Revisiting Evanescence's 'Use My Voice' For International Women's Day

By Hayden Brooks

March 5, 2021

Evanescence's comeback is almost upon us with the looming release their new album, The Bitter Truth. On Friday (March 5), the band dropped a new single called "Better Without You," but considering that we've kicked off International Women's Month, iHeartRadio thought it would be appropriate to revisit their last single off the LP, "Use My Voice," an encouraging anthem about speaking your mind.

Released in August 2020, the four-minute track, which was produced by Nick Raskulinecz, was initially intended to be the lead single off the set, but was replaced with "Wasted on You" due to the COVID-19 pandemic. Not only does the song include a string of female back-up musicians, including Within Temptation's Sharon den Adel, violinist Lindsey Stirling, Halestorm's Lzzy Hale and The Pretty Reckless' Taylor Momsen, but it arrived ahead of the presidential election, yet still holds a message that is inarguably timeless. Fun fact: It also dropped around the one hundredth anniversary of the 19th Amendment to the U.S. Constitution, which gave women the right to vote. "Whether you like it or not, you're gonna take what I got (Woah, woah, oh)/ If we can't talk about it, we'll just keep drowning in it/ Give me credit or not, I give and I give a lot/ But don't you speak for me (Woah, woah, oh)/ No, don't you speak for me," Lee sings as her female cohorts chant during the hook of the track.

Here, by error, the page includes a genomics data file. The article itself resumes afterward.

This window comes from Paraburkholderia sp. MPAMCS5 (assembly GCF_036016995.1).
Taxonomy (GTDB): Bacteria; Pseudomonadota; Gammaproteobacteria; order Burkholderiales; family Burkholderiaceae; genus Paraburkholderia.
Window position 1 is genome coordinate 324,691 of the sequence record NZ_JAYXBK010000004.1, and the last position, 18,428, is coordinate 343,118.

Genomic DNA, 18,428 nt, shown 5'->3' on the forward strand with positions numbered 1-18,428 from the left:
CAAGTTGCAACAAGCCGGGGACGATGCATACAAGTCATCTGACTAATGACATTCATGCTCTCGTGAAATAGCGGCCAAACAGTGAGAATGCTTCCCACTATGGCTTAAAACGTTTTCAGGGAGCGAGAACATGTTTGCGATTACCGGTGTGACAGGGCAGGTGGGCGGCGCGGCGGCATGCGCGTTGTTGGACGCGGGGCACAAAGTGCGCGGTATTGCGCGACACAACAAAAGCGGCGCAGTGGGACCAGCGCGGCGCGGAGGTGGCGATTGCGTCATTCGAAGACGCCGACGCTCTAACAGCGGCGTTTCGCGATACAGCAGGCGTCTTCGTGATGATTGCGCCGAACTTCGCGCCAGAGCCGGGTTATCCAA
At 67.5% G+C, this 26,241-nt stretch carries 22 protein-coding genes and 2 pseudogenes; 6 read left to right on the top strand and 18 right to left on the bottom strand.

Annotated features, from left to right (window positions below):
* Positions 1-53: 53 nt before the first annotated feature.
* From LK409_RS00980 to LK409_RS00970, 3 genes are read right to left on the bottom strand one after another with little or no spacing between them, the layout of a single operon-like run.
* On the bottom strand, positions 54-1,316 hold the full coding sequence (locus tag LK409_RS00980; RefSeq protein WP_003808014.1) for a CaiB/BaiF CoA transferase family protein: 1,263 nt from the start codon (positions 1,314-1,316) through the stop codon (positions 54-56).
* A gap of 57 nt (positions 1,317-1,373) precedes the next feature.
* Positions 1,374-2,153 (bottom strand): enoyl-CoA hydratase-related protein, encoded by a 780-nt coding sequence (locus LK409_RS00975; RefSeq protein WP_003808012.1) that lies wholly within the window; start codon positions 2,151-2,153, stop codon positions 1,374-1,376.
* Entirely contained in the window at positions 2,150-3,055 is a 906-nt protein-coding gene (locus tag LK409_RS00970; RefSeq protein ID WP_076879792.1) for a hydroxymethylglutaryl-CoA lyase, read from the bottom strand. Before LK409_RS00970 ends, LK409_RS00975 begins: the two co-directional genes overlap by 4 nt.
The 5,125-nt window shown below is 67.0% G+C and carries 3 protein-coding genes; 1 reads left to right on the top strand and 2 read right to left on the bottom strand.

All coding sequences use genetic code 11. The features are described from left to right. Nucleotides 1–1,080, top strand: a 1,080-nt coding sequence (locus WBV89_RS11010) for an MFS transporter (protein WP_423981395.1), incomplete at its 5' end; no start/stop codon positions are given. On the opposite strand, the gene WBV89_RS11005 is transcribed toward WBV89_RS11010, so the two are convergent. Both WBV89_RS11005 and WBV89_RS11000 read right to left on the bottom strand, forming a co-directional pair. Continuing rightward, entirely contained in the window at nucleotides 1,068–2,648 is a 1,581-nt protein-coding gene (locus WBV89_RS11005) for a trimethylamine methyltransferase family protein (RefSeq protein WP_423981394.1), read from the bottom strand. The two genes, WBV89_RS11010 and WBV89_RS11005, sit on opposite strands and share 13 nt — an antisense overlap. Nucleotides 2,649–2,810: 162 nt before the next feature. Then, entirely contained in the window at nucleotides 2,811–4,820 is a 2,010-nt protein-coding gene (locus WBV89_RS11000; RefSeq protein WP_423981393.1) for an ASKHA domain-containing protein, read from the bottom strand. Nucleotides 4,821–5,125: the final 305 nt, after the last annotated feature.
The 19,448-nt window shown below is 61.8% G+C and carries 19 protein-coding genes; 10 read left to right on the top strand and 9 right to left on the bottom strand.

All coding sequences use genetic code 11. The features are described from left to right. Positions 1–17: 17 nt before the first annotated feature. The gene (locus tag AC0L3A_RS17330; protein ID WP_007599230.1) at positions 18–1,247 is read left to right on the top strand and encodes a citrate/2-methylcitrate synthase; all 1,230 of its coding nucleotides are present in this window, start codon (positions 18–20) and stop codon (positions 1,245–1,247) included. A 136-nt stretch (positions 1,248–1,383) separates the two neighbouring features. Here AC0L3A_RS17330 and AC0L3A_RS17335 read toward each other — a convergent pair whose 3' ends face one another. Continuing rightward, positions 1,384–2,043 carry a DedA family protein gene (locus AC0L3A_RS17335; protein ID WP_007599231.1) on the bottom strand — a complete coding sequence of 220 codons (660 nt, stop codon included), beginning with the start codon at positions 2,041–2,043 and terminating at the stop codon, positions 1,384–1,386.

In an interview with CBS This Morning, Lee admitted that the song was inspired by the Stanford University sexual assault trial. "I was so inspired by her statement to her abuser at the end of the trial," the front woman said during the interview. "The one that they couldn't take away was her voice and her ability to simply speak her truth."

Interestingly enough, the release of "Use My Voice" was preceded by a headline-making interview, where Lee was asked about "the lack of women historically on rock radio and in the mainstream rock world," She saved her thorough response for a Facebook post. "Honestly, women do get skipped over," she declared. ​"We do get left out of the recap when it all boils down. It is harder to make it onto the cover or the radio. Because our face is not the classic, quintessential face of rock… if you’re thinking of it as a literal face. I think it’s embedded subconsciously in our brains that women in rock are less authentic somehow, like we’re next gen. We’re part 2. Not the original. A niche little off-brand thing."

"But here’s the deal: The true heart of rock music is the spirit of rebellion. Going against the grain. Challenging views, breaking society’s rules, and unapologetically being who you are. We’re supposed to be the moms, the girlfriends, the fans. But then there are those rogue dissenters who don’t fit the mould and don’t let that stop them from doing what they dream – and that is rock’n’roll! So all you women out there making your mark in the rock world and changing the game, you are the real thing, she concluded. ​"1000 times more legit than any tatted-up riff meisters who merely look the part!"

In celebration of International Women's Day, March 8, iHeartMedia is teaming up withSeeHer, the largest global movement to eliminate gender bias in marketing, advertising, media and entertainment on iHeartRadio PresentsSeeHerHearHer: Celebrating Women in Music. The first-ever virtual event will highlight three successful and influential artists in music with interviews from Cardi B, Gwen Stefani and Kelsea Ballerini. Fans can tune in on March 8 at 8pm ET via iHeartRadio's YouTube and Facebook pages (and will be available on demand through March 14).

Photo: Getty Images

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